Music films at Sheffield Doc/Fest

Miriam Makeba in 1955

Sheffield Doc/Fest, Sheffield’s annual documentary festival, is currently underway, with screenings, workshops, masterclasses and other events that cover all aspects of documentary film. There’s a strong strand of music films this year, with documentaries on A Tribe Called Quest, an Australian school orchestra and a Stockton-on-Tees record shop among the many on offer. We’ve picked three standout films that are screening this week in Sheffield.


Mama Africa

The music and life story of South African singer Miriam Makeba are rich material for any filmmaker, and Finnish director Mika Kaurismäki (brother of Aki Kaurismäki, and director of Brazilian music documentary Moro No Brasil) steps back and allows both to unfold over the course of this warm, subtly composed documentary, which has its UK premiere at the Doc Fest. Makeba, who died in 2008, had an extraordinary career: exiled from South Africa after appearing in Come Back, Africa, a 1959 anti-apartheid documentary, she became a star in the US, only to be ostracized again after marrying civil rights activist Stokely Carmichael in 1968. The couple travelled widely in Africa, settling in Guinea, and Makeba was able to return to her home country only in 1990. Kaurismäki’s selection of archive footage is superb, tracing Makeba’s growth as both a musician and an activist – and a global celebrity – over the years, with interviews with family members and musical collaborators that give the impression of a quietly formidable character.

Screening times and venues here.


Nyman in Progress

Translating a composer’s working process into an engaging film can’t be the easiest task, but Michael Nyman’s career as a soundtrack composer and, more recently, as film and video artist, means that director Silvia Beck has a lot of visual material to work with. At 80 minutes long and with plenty of interviews and live footage of the Michael Nyman band, Nyman in Progress is perhaps most suitable for fans of the composer, and for those with some background knowledge of the minimalist music with which he’s associated; however, more autobiographical interviews also shed light on the composer’s early life and family history. Nyman’s soundtrack music, while some of his best known work, isn’t the focus of this film, but the sections on it are interesting: director Volker Schlöndorff, whose 1996 film Der Unhold was scored by Nyman, talks about how film music can extend the director’s vision, and explains how Nyman’s music in particular adds new layers of meaning to the moving image.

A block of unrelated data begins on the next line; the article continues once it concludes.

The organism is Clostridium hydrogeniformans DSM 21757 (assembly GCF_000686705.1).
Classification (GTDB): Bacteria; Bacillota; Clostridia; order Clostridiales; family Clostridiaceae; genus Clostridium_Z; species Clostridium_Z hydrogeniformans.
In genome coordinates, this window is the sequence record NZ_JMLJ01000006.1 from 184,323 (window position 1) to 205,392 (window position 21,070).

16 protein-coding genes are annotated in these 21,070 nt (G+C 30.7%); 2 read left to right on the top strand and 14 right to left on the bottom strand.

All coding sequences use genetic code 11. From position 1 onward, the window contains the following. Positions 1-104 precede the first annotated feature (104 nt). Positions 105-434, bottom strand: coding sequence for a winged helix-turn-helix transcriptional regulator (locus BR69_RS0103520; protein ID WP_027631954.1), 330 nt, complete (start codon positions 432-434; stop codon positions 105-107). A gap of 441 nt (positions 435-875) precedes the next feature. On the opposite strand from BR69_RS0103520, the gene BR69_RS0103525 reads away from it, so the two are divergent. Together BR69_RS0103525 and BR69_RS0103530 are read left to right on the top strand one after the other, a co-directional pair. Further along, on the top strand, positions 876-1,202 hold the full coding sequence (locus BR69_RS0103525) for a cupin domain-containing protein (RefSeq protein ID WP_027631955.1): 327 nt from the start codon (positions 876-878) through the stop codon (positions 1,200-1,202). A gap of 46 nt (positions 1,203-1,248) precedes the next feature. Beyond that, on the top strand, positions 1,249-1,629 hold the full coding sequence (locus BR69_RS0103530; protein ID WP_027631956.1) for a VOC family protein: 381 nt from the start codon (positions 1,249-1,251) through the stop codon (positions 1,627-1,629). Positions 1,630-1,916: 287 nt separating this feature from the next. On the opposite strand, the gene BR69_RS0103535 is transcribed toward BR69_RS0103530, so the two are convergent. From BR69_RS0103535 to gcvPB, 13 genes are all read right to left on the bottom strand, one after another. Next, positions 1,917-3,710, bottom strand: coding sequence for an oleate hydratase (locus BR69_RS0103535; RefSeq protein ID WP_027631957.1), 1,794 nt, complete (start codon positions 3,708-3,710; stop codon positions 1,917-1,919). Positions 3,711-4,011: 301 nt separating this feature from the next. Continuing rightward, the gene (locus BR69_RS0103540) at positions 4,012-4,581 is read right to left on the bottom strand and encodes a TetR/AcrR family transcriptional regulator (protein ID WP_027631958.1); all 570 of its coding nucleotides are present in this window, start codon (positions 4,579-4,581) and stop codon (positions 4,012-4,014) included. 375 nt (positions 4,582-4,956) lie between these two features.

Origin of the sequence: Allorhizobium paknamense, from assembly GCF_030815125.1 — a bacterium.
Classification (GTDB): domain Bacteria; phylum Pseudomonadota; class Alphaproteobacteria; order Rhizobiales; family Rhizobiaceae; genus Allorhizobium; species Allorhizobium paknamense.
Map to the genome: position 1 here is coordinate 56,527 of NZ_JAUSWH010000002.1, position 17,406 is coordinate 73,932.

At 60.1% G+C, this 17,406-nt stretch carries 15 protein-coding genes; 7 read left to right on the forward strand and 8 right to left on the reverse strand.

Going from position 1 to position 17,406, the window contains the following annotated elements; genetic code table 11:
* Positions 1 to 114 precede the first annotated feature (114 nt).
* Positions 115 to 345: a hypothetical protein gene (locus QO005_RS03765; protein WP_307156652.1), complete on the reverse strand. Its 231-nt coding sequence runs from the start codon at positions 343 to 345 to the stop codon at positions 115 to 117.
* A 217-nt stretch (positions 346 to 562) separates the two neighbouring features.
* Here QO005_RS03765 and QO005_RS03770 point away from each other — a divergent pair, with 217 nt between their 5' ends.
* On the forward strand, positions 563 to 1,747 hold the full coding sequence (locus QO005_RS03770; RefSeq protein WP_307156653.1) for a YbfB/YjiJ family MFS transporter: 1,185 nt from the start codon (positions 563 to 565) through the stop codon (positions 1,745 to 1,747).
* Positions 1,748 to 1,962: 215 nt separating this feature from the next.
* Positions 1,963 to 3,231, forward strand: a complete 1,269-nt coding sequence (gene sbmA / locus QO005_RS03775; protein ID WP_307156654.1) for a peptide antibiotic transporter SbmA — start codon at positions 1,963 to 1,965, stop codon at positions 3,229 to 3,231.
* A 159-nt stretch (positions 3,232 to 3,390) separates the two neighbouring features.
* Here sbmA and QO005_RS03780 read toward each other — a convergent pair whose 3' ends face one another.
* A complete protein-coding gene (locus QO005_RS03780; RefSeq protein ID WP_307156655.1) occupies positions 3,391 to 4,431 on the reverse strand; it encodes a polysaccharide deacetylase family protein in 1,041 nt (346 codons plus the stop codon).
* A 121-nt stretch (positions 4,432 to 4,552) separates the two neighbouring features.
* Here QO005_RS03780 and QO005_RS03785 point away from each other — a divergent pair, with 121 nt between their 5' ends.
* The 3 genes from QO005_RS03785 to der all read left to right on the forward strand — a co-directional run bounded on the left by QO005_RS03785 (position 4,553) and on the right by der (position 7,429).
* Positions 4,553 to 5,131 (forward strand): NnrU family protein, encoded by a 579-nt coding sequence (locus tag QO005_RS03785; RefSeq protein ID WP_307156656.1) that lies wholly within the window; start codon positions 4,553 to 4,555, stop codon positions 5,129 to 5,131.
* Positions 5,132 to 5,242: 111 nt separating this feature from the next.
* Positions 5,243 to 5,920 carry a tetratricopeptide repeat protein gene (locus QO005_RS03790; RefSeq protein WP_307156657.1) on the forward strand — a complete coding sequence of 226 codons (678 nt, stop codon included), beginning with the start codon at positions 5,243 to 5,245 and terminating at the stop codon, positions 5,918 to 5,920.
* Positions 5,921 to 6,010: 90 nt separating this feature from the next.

Screening times and venues here.


Cigarettes and Songs (Cigarety a Pesnicky)

This unusual Slovakian film documents a project set up by ethnographer and Slovak folk music expert Jana Belišovà in which a group of Roma singers work with three non-Roma musicians on reinterpretations of traditional songs. The recording sessions take place in a church, with some footage shot in the villages the singers come from. What’s striking about the film is that it is not a sentimental story of music ‘uniting’ disparate people: the camera doesn’t shy away from the awkwardness of the grouping, and there are sometimes crossed wires on all sides. This has the effect of making the moments of musical and personal congruence very moving, with some intense performances that are carefully recorded and shot. Frequent cigarette breaks pepper the sessions; these are occasions for spontaneous singing and the sharing of stories that hint at the everyday hardship and poverty faced by the Roma without dwelling voyeuristically upon their plight.

Screening times and venues here.


Sheffield Doc/Fest runs until 12 June. As well as numerous screenings, there is also a panel discussion on 10 June specifically on how to use music and sound in documentary filmmaking.

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